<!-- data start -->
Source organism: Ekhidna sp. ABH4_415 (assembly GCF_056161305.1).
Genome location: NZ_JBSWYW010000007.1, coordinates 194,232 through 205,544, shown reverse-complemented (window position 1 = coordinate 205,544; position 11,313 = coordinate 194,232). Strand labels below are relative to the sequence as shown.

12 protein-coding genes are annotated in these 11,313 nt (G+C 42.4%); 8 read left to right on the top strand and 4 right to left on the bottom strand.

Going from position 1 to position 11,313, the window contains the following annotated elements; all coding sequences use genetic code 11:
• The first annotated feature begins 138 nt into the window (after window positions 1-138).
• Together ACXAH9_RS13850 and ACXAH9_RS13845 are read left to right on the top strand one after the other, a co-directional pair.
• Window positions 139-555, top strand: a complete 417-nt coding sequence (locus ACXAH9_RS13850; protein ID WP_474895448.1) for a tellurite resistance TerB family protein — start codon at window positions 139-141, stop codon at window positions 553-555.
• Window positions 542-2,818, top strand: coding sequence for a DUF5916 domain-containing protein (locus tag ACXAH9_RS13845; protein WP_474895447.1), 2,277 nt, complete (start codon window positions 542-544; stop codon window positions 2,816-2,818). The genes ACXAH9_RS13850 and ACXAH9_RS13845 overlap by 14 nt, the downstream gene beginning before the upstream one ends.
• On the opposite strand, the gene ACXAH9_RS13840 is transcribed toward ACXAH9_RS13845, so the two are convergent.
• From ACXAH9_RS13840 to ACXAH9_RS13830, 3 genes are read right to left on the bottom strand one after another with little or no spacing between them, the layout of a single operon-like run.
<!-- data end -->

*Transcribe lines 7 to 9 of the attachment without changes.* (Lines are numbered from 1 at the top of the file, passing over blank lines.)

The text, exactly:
• Window positions 139-555, top strand: a complete 417-nt coding sequence (locus ACXAH9_RS13850; protein ID WP_474895448.1) for a tellurite resistance TerB family protein — start codon at window positions 139-141, stop codon at window positions 553-555.
• Window positions 542-2,818, top strand: coding sequence for a DUF5916 domain-containing protein (locus tag ACXAH9_RS13845; protein WP_474895447.1), 2,277 nt, complete (start codon window positions 542-544; stop codon window positions 2,816-2,818). The genes ACXAH9_RS13850 and ACXAH9_RS13845 overlap by 14 nt, the downstream gene beginning before the upstream one ends.
• On the opposite strand, the gene ACXAH9_RS13840 is transcribed toward ACXAH9_RS13845, so the two are convergent.